I have difficulties in understanding the proof of strong normalization for the calculus of constructions. I try to follow the proof in the paper of Herman Geuvers "A short and flexible proof of Strong Normalization for the Calculus of Constructions".

I can follow the main line of reasoning well. Geuvers constructs for each type $T$ an interpretation $[\![T]\!]_\xi$ based on some evaluation of type variables $\xi(\alpha)$. And then he constructs some term interpretation $(\!|M|\!)_\rho$ based on some evaluation of term variables $\rho(x)$ and proves that for valid evaluations the assertion $(\!|M|\!)_\rho \in [\![T]\!]_\xi$ for all $\Gamma\vdash M:T$ holds.

My problem: For easy types (like system F types) the type interpretation $[\![T]\!]_\xi$ is really a set of terms, so the assertion $(\!|M|\!)_\rho \in [\![T]\!]_\xi$ makes sense. But for more complex types the interpretation $[\![T]\!]_\xi$ is not a set of terms but a set of functions of some appropriate function space. I think, I almost understand the construction of the function spaces, however it cannot assign any meaning to $(\!|M|\!)_\rho \in [\![T]\!]_\xi$ for the more complex types $T$.

Can anybody explain or give links to some more understandable presentations of the proof?

Edit: Let me try to make the question clearer. A context $\Gamma$ has declarations for type variables $\alpha:A$ and object variables. A type valuation is valid, if for all $(\alpha:A) \in \Gamma$ with $\Gamma\vdash A:\square$ then $\xi(\alpha) \in \nu(A)$ is valid. But $\nu(A)$ can be an element of $(SAT)^*$ and not only $SAT$. Therefore no valid term evaluation can be defined for $\rho(\alpha)$. $\rho(\alpha)$ must be a term and not some function of a function space.

Edit 2: Example which does not work

Let's make the following valid derivation: $$ \begin{array}{llll} [] &\vdash & *:\square &\text{axiom} \\ [\alpha:*] &\vdash& \alpha:* &\text{variable introduction} \\ [\alpha:*] &\vdash& *:\square &\text{weaken} \\ [] &\vdash & (\Pi \alpha:*.*):\square &\text{product formation} \\ [\beta:\Pi \alpha:*.*] &\vdash& \beta:(\Pi \alpha:*.*) &\text{variable introduction} \end{array} $$

In the last context a valid type evaluation must satisfy $\xi(\beta) \in \nu(\Pi \alpha:*.*) = \{f| f:\text{SAT} \to \text{SAT}\}$. For this type evaluation there is no valid term evaluation.

  • 1
    $\begingroup$ Half the people reading this will think that $SAT$ is SAT. You should explain what it is. Also, your derivation seems a bit odd. The second line should not mention $\alpha$ in its conclusion, it shoudl read something like $[\alpha : *] \vdash * : \Box$, should it not? $\endgroup$ – Andrej Bauer Nov 5 '18 at 7:38
  • $\begingroup$ I am using the notation of Herman Geuvers (which seems to be standard in this domain). $\text{SAT}$ is the set of all saturated sets of lambda expressions. For the second line of my derivation: Its the introduction rule for variables of a pure type system. This rule reads $\frac{\Gamma \vdash T:s}{\Gamma,x:T\vdash x:T}$ where $s$ is some sort. $\endgroup$ – helmut Nov 5 '18 at 13:47
  • $\begingroup$ I understand how you got the second line but it is not the correct premise for the formation of the third line, is it? What rule gives the third line. $\endgroup$ – Andrej Bauer Nov 5 '18 at 18:14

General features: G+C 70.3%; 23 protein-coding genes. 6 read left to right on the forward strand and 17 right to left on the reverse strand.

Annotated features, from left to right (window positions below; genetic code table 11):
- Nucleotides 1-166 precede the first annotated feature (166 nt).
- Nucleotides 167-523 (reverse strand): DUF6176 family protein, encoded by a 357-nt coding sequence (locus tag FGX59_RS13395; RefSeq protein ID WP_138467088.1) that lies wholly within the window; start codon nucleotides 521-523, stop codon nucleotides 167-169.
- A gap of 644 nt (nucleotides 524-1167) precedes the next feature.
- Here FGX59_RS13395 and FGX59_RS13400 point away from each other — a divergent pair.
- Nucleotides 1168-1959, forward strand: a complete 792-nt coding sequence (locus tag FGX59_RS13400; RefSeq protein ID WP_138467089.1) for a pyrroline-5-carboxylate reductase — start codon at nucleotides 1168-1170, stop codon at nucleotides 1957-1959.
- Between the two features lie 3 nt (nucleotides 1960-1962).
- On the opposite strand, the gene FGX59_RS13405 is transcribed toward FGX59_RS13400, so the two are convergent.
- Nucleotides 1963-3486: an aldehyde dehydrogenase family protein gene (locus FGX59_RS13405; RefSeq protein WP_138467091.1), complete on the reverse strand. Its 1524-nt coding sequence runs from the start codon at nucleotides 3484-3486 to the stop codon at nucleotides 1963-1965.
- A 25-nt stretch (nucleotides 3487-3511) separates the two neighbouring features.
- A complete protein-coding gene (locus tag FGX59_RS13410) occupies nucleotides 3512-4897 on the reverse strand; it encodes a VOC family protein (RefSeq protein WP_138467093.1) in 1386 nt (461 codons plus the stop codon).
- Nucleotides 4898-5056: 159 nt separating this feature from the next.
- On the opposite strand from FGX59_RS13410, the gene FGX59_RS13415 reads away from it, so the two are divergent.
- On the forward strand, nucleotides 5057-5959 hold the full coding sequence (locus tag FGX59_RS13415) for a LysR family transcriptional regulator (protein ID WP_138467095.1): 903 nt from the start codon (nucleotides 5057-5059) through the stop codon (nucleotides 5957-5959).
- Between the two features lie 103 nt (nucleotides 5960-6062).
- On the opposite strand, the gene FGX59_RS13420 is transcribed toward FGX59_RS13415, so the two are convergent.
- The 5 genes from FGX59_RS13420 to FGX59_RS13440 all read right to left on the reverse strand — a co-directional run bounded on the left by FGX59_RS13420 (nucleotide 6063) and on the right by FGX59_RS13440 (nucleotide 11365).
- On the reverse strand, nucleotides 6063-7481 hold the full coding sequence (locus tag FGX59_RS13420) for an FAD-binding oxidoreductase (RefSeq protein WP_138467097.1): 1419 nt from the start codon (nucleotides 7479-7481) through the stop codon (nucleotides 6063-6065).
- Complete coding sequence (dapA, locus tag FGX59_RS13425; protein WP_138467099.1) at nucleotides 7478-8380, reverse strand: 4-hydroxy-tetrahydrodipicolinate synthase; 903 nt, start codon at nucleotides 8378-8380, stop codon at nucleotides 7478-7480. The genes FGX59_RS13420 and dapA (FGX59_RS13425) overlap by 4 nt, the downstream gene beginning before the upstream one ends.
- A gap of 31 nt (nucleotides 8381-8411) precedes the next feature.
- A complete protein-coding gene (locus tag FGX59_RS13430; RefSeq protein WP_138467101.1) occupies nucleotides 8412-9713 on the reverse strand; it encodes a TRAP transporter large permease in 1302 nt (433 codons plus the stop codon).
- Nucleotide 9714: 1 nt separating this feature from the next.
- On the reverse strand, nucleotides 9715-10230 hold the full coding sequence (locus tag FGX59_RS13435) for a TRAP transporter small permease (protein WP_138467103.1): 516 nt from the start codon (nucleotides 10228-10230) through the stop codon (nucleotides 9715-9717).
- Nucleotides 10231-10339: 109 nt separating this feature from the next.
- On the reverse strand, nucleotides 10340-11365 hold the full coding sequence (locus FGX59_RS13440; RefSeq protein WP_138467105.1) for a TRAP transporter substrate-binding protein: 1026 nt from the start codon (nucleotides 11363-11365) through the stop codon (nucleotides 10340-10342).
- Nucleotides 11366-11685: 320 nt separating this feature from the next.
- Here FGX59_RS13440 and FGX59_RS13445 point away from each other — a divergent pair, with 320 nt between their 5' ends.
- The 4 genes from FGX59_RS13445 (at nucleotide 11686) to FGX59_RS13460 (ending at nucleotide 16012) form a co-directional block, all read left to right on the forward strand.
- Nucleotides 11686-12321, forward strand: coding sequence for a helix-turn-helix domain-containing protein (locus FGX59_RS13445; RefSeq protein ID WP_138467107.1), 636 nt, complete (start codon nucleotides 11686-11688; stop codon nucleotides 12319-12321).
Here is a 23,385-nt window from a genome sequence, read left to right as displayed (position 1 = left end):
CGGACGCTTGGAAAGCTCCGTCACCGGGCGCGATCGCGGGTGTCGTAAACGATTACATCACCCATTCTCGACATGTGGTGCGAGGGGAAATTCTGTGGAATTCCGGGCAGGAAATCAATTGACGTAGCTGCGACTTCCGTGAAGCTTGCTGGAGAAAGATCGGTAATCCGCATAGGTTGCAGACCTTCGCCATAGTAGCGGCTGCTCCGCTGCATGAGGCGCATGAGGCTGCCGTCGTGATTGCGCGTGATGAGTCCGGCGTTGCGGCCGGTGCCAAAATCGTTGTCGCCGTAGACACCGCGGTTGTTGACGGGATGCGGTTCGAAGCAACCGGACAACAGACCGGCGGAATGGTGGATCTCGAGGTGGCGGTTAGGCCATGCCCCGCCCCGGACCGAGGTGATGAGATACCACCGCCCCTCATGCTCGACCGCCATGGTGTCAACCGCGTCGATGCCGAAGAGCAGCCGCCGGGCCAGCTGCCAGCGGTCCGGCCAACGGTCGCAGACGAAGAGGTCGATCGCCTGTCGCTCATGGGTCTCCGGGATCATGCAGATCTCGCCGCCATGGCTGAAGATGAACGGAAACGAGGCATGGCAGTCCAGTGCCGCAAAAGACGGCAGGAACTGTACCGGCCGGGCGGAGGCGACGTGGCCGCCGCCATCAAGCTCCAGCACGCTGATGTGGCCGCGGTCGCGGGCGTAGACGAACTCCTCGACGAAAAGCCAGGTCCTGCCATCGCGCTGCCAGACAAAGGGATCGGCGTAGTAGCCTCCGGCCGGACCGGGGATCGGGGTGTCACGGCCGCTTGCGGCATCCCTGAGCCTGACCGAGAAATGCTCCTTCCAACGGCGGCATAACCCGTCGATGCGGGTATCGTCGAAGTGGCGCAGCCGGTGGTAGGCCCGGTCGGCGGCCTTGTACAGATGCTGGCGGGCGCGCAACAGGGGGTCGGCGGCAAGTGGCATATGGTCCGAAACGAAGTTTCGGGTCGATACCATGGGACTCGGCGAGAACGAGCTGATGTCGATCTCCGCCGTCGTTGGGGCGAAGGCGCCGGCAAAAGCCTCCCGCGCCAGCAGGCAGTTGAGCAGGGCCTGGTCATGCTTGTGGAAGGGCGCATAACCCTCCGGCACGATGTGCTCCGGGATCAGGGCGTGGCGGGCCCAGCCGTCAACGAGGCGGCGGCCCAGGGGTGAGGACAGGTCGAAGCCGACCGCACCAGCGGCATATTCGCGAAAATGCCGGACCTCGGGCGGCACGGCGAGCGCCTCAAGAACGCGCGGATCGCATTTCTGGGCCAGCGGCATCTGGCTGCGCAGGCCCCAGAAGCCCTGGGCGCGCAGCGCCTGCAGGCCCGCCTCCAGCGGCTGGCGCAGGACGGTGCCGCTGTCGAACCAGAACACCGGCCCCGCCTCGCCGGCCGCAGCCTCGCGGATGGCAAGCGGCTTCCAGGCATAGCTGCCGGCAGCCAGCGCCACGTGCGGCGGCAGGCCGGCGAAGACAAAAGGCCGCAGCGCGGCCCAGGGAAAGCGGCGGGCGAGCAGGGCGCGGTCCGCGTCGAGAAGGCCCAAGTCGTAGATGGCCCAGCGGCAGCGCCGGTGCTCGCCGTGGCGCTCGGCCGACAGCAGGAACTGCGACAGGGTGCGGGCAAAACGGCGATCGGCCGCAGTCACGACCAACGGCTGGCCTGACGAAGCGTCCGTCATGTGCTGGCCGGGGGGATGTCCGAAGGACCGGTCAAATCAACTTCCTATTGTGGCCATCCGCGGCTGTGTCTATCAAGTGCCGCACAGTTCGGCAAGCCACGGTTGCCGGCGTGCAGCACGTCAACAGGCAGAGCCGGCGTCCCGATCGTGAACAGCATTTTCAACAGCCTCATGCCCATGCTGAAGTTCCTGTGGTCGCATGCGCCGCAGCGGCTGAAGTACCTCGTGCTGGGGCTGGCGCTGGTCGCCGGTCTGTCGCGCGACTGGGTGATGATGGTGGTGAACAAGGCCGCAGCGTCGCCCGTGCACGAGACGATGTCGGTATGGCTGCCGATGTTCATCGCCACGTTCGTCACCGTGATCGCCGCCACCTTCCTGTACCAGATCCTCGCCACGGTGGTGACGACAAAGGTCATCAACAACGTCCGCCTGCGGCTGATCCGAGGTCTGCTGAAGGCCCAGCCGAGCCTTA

• $\begingroup$ The product formation rule of PTS says $\frac{r(s_1,s_2,s_3;\, \Gamma\vdash A:s_1;\: \Gamma,x:A\vdash B:s_2}{\Gamma\vdash (\Pi x:A.B): s_3}$. The calculus of constructions has the rule $r(*,*,*)$. This allows me using the first and the second line to derive the third. However I had a typo in my post. The type in the third line had been missing which I added now. $\endgroup$ – helmut Nov 5 '18 at 20:05
  • $\begingroup$ Shouldn't then the first line read $[] \vdash * : *$? Or did you mix up $*$ and $\Box$ somewhere? The second line cannot be the second premise to the product formation rule, because that would mean you're trying to form something like $\prod \alpha : * . \alpha$ instead of $\prod \alpha : * . *$. $\endgroup$ – Andrej Bauer Nov 5 '18 at 20:43

Unfortunately, I'm not sure there are more beginner friendly resources than Geuvers' account. You might try this note from Chris Casinghino which gives an account of several proofs in excruciating detail.

I'm not sure I understand the gist of your confusion, but I think one important thing to note, is the following lemma (Corollary 5.2.14), proven in the classic Barendregt text:

$$\Gamma \vdash M:T\ \Rightarrow\ \Gamma \vdash T:*\mbox{ or }\square $$

This means that while $[\![T]\!]_\xi$ can be some complicated function, if $\Gamma \vdash M:T$ holds, then $[\![T]\!]_\xi$ has to be a set of terms.

This is insinuated in the outline (section 3.1), where $(\!|t|\!)_\sigma\in[\![T]\!]_\xi$ only if $\Gamma \vdash t:T :*$, which lines up with our expectation, which is that the interpretation of a type must be a set of terms, i.e. ${\cal V}(*)\subseteq{\cal P}(\mathrm{Term})$ (indeed, ${\cal V}(*)=\mathrm{SAT}$!)

It's a common situation in type theory that even though we're only interested in the "base kind" (here $*$), we still have to define semantics for things at higher kinds (hence the need to introduce $\mathrm{SAT}^*$). Things then work out at the end, because only kind which inhabited by types is $*$ (and $\square$, but that's not really important).

  • 1
    $\begingroup$ Thanks for the explanation. That solves my problem of not understanding the functions used in Geuver's proof. I had already a suspicion from reading and rereading Geuver's paper, but you made it crystal clear. $\endgroup$ – helmut Nov 7 '18 at 14:40

Your Answer

By clicking "Post Your Answer", you agree to our terms of service, privacy policy and cookie policy

Not the answer you're looking for? Browse other questions tagged or ask your own question.